The people here are committed to their community. The women who spoke earlier sadly admits the crime has driven her out of Linden. She wants to know what she can do to help her childhood home whether she will be living there or not. The other gentleman at table 9 admits he is a felon but looking to get out of a life of crime.
“I want to be able to take something from here back”– The Linden gentleman says
“We care about you guys and I hope you guys care about us too. We are all in this together” – Officer Davis
The police at table 9 want us to know they are human. If they are having a bad day, it can help create negative interactions with us. It is hard to push back across the table when the police are being so open and honest about their line of work. Officer Hurley shares how his job can be incredibly difficult.
“Mother had left her child with the father of the child. The father killed the child and throw him in the dumpster. When we arrived, he was standing on his child in a water filled dumpster.” – Officer Hurley
Per the officers at the table, our city is taking care of them with voluntary and mandatory employee assistance programs. These sessions are great for those who take advantage of it.
“We need community support, community involvement…community pressure ” – Commander Kelly Weiner
The two officers and commander at the table have more than three decades of service. They speak on behalf of the Columbus Police as they ask us to put pressure on our communities to have empathy and understanding for police officers. We need to put pressure on the community to respond respectfully, non-confrontational tones when communicating with police. The cops are not there to harass and most of the time they’re just responding to a report of suspicious behavior.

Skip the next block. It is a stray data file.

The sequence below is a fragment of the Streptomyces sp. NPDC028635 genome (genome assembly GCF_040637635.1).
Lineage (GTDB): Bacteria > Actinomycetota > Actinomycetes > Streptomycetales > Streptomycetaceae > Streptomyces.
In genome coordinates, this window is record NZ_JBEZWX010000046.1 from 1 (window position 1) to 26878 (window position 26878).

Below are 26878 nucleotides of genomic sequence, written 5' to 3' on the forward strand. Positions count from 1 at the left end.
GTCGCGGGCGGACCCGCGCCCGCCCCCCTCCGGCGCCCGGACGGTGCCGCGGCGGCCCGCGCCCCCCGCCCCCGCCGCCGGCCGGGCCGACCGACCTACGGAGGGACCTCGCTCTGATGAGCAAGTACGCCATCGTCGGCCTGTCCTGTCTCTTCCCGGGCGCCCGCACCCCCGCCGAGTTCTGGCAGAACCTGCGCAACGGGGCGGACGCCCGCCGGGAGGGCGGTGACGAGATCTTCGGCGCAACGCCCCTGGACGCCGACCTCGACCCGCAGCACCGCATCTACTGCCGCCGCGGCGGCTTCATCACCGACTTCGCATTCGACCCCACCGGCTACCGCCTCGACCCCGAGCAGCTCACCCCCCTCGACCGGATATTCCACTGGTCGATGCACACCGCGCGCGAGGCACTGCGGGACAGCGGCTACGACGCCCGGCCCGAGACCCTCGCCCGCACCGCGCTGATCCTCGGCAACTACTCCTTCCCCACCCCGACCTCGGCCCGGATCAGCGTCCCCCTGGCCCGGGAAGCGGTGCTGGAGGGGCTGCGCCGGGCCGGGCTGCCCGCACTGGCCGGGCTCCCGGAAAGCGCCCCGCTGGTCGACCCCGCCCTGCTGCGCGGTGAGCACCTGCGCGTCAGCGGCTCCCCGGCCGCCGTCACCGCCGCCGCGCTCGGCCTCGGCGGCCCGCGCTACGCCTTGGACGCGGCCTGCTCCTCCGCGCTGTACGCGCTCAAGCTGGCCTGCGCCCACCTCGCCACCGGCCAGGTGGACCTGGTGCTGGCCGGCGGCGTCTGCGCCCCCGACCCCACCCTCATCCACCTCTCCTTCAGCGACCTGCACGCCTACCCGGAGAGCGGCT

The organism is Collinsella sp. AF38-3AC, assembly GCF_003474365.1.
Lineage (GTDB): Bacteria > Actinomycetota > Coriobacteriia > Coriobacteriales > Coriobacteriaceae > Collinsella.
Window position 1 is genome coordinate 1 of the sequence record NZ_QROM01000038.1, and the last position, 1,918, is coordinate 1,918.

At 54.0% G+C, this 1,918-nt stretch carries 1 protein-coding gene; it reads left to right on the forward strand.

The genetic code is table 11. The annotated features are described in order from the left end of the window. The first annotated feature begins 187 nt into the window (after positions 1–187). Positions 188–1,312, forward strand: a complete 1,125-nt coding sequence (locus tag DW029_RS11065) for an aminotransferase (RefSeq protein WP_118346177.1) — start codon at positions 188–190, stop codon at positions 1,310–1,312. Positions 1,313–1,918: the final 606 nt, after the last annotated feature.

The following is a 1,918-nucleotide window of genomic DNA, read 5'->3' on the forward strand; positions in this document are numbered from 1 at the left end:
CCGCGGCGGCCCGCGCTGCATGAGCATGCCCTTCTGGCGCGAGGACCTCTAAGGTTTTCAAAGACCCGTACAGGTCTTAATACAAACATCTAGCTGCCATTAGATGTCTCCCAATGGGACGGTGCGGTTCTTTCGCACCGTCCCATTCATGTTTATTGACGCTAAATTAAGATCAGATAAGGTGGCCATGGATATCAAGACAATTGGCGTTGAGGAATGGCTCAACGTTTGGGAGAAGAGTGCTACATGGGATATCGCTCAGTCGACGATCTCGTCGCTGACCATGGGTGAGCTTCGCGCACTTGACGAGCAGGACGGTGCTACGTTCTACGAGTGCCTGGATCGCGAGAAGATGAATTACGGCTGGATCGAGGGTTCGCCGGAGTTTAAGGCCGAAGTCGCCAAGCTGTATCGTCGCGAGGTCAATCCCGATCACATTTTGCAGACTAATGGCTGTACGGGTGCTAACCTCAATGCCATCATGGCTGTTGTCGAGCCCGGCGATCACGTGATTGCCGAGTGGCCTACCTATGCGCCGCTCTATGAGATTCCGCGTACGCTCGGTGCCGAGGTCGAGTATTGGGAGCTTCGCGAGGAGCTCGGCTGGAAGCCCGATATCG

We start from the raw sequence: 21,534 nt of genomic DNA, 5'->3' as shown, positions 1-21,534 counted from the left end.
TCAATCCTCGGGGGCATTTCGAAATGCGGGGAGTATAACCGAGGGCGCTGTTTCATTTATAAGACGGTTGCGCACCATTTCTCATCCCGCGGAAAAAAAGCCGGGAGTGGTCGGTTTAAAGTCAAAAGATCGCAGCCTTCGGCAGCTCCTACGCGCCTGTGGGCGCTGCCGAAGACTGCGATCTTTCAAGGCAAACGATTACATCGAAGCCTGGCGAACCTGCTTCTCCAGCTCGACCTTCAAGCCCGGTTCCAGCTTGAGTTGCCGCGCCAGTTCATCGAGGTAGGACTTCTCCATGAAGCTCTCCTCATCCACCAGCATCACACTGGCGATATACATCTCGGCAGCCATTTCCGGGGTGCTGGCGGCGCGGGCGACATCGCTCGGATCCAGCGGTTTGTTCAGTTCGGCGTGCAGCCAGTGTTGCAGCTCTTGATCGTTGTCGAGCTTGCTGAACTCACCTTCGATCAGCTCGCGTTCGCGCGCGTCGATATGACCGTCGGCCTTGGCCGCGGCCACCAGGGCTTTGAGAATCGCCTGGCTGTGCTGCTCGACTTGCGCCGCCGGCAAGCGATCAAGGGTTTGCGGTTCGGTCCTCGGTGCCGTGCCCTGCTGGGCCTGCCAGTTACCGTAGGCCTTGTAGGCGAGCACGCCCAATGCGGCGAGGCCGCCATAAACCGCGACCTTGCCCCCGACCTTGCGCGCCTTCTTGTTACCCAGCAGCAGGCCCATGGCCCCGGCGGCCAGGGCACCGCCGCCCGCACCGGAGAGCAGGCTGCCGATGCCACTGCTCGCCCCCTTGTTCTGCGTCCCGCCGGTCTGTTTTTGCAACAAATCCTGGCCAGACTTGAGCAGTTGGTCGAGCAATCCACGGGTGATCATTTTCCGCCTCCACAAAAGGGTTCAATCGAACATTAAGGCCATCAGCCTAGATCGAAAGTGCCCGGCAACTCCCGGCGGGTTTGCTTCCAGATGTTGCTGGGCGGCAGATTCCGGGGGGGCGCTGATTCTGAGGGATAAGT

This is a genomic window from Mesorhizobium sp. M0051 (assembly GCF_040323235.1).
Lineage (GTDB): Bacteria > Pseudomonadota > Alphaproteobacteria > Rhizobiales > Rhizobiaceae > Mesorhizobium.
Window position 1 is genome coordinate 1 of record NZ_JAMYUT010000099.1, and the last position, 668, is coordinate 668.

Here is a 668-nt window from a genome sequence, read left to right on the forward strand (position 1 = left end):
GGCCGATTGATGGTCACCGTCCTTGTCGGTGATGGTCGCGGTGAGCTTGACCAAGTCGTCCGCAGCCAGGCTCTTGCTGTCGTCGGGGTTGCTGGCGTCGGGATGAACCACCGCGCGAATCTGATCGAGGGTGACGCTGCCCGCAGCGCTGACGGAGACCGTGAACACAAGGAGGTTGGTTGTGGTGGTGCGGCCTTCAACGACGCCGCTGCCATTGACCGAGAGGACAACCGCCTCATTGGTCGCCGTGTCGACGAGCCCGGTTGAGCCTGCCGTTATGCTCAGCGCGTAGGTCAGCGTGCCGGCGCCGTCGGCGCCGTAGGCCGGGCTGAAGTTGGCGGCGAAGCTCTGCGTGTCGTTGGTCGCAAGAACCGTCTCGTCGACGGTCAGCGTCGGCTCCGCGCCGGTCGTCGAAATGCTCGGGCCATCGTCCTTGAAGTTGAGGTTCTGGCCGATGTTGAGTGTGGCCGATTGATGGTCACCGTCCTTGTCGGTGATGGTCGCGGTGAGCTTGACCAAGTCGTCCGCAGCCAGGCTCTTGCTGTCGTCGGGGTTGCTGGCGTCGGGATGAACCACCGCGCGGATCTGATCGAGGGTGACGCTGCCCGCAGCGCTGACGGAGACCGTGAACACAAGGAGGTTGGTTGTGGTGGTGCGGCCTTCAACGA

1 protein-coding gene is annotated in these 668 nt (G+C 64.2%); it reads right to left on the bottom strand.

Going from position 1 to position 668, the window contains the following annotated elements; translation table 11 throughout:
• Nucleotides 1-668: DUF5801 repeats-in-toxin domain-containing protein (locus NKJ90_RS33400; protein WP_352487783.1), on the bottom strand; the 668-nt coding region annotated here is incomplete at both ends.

“Believe it or not we don’t want to arrest you” – Officer Davis.
Community initiatives will continue to move towards connecting Columbus with dialogue. Further efforts for forwarding movement include our police currently testing out body cameras. There are concerns about privacy and logistics; however, they seem excited about the body cameras not for them but for us. Advocates for body cameras say it would help ease tensions with the community by giving transparency. Studies show the use of force and complaints against officers both significant declines with the use of body cameras.
As Columbus, Ohio looks towards the future it should look bright.
The officers tell us a story of a male in their patrolling area whom they have had many run-ins. Officer Davis asked him about his feelings of the Columbus Police Department.